Cellular and Molecular Life Sciences

, Volume 74, Issue 20, pp 3841–3850 | Cite as

Collective cell migration has distinct directionality and speed dynamics

  • Yan Zhang
  • Guoqing Xu
  • Rachel M. Lee
  • Zijie Zhu
  • Jiandong Wu
  • Simon Liao
  • Gong Zhang
  • Yaohui Sun
  • Alex Mogilner
  • Wolfgang Losert
  • Tingrui Pan
  • Francis Lin
  • Zhengping Xu
  • Min Zhao
Original Article


When a constraint is removed, confluent cells migrate directionally into the available space. How the migration directionality and speed increase are initiated at the leading edge and propagate into neighboring cells are not well understood. Using a quantitative visualization technique—Particle Image Velocimetry (PIV)—we revealed that migration directionality and speed had strikingly different dynamics. Migration directionality increases as a wave propagating from the leading edge into the cell sheet, while the increase in cell migration speed is maintained only at the leading edge. The overall directionality steadily increases with time as cells migrate into the cell-free space, but migration speed remains largely the same. A particle-based compass (PBC) model suggests cellular interplay (which depends on cell–cell distance) and migration speed are sufficient to capture the dynamics of migration directionality revealed experimentally. Extracellular Ca2+ regulated both migration speed and directionality, but in a significantly different way, suggested by the correlation between directionality and speed only in some dynamic ranges. Our experimental and modeling results reveal distinct directionality and speed dynamics in collective migration, and these factors can be regulated by extracellular Ca2+ through cellular interplay. Quantitative visualization using PIV and our PBC model thus provide a powerful approach to dissect the mechanisms of collective cell migration.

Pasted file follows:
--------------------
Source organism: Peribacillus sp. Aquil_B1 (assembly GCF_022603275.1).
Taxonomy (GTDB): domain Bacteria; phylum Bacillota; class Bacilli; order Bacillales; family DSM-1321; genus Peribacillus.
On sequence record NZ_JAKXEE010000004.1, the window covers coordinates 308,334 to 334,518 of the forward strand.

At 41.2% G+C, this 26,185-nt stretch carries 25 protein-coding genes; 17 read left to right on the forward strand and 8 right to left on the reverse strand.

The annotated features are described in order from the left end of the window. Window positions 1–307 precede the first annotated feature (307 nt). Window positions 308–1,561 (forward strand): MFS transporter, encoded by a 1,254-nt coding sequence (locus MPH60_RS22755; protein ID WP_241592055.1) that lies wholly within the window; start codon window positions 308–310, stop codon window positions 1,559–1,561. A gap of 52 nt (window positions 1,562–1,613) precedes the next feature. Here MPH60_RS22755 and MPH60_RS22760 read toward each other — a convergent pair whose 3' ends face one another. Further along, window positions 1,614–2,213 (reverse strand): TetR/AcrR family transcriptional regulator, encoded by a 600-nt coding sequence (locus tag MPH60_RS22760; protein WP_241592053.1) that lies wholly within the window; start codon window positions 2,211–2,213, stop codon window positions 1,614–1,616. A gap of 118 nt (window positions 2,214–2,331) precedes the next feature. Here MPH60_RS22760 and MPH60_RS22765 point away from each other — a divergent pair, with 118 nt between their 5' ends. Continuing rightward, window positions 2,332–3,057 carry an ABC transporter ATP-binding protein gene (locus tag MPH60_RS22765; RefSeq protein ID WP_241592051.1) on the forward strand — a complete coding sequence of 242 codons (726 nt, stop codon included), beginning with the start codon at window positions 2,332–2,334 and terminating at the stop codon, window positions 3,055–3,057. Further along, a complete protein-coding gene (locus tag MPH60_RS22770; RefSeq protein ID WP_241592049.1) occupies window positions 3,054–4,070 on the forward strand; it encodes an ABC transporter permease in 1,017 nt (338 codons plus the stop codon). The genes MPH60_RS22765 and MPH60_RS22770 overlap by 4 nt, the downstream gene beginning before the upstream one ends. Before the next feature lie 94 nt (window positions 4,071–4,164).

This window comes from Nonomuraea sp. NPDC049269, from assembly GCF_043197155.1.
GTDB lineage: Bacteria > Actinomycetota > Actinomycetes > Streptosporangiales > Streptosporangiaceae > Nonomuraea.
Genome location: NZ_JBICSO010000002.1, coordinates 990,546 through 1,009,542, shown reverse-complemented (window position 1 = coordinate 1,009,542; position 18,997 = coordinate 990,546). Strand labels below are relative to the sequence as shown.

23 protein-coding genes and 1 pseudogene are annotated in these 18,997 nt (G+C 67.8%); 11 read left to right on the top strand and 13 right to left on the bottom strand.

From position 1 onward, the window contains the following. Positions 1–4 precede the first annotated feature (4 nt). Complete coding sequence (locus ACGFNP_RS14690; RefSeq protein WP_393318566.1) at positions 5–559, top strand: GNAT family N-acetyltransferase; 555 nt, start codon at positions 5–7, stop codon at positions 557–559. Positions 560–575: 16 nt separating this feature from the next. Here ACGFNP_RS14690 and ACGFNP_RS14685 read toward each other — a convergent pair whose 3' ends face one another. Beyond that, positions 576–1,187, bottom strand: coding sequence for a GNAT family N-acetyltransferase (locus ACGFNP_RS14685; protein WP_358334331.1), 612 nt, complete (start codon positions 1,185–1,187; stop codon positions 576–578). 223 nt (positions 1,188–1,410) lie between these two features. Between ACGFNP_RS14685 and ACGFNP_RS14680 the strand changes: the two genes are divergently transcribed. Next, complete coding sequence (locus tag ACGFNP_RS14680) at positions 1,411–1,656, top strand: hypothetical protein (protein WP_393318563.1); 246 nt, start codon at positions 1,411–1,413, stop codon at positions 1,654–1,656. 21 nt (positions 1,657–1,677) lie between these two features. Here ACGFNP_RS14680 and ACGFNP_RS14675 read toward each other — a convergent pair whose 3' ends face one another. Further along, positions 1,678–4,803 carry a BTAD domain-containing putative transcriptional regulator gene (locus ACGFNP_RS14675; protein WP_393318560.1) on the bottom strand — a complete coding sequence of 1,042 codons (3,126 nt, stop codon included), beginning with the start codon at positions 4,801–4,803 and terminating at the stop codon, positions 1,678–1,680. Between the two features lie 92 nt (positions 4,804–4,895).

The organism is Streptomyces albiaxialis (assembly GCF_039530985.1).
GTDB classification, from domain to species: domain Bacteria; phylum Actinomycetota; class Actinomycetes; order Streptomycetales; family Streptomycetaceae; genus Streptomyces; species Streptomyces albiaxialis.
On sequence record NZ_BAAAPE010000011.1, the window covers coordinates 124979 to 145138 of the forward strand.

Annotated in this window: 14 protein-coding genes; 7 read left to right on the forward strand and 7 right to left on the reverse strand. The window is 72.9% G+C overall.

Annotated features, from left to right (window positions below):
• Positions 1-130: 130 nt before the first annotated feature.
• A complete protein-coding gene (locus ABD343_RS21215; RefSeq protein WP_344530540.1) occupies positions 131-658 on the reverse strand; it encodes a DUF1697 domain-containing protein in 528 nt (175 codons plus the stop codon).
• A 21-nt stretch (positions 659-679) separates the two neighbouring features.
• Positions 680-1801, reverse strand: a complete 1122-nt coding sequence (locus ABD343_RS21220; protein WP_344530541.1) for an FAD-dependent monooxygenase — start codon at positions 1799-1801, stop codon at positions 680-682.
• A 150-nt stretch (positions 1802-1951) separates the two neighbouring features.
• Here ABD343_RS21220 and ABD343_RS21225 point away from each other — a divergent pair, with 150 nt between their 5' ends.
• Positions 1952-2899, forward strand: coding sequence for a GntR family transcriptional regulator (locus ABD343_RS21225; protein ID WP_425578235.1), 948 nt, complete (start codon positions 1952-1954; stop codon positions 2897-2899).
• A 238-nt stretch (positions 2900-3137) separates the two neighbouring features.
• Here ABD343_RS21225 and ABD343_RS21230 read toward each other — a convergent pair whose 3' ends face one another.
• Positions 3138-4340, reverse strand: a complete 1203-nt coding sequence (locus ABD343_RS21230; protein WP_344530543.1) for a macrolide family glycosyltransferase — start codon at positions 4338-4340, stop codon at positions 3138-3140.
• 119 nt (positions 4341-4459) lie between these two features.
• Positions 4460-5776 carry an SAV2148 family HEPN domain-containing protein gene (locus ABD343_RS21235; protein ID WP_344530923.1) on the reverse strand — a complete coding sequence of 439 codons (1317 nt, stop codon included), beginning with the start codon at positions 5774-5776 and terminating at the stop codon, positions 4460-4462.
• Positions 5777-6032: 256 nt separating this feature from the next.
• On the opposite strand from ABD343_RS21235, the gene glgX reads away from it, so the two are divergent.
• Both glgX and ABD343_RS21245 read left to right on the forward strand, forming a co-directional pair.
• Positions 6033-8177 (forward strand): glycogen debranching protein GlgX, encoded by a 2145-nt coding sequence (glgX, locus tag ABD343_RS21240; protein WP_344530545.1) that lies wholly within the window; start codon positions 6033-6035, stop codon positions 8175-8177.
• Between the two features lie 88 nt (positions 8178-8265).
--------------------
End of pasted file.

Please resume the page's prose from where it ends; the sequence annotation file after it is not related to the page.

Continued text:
Wound healing Cell contractility PDMS Corneal epithelial cell Cell communication Blebbistatin 



Particle-based compass




Particle image velocimetry



This work was supported by NIH EY019101(to. M.Z.) and AFOSR FA9550-16-1-0052 (to M.Z.). This study was supported in part by the Major Program Grant of Zhejiang Provincial Science and Technology (No. 2012C03007-6) (to Z.X.), NIH GM 68952 (to A.M.), an Unrestricted Grant from Research to Prevent Blindness, Inc. (to M.Z.), and an NEI core grant (to M.Z.). We thank Dr. James Jester (UC Irvine), Dr. Vijay Krishna Raghunathan and Dr. Christopher J. Murphy (UC Davis) for the generous gift of the hTCEpi cell, Brian Reid (UC Davis) for English editing and proofreading. Y.Z. is supported by a fellowship from the China Scholarship Council. F. Lin thanks the support from a Collaborative Research Travel Grant provided by the Burroughs Wellcome Fund.

Compliance with ethical standards

Conflict of interest

The authors declare no conflict of interest.

Supplementary material

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Copyright information

© Springer International Publishing AG 2017

Authors and Affiliations

  1. 1.Department of DermatologyUniversity of CaliforniaDavisUSA
  2. 2.Institute of Environmental MedicineZhejiang University School of MedicineHangzhouChina
  3. 3.Micro-Nano Innovations (MiNI) Laboratory, Department of Biomedical EngineeringUniversity of CaliforniaDavisUSA
  4. 4.Department of Physics and AstronomyUniversity of ManitobaWinnipegCanada
  5. 5.Department of Applied Computer ScienceUniversity of WinnipegWinnipegCanada
  6. 6.Department of PhysicsUniversity of MarylandCollege ParkUSA
  7. 7.Seven Oaks Hospital Wellness InstituteWinnipegCanada
  8. 8.The First Affiliated Hospital of Henan University of Science and TechnologyLuoyangChina
  9. 9.Courant Institute and Department of BiologyNew York UniversityNew YorkUSA
  10. 10.Department of Ophthalmology and Vision ScienceUniversity of CaliforniaDavisUSA

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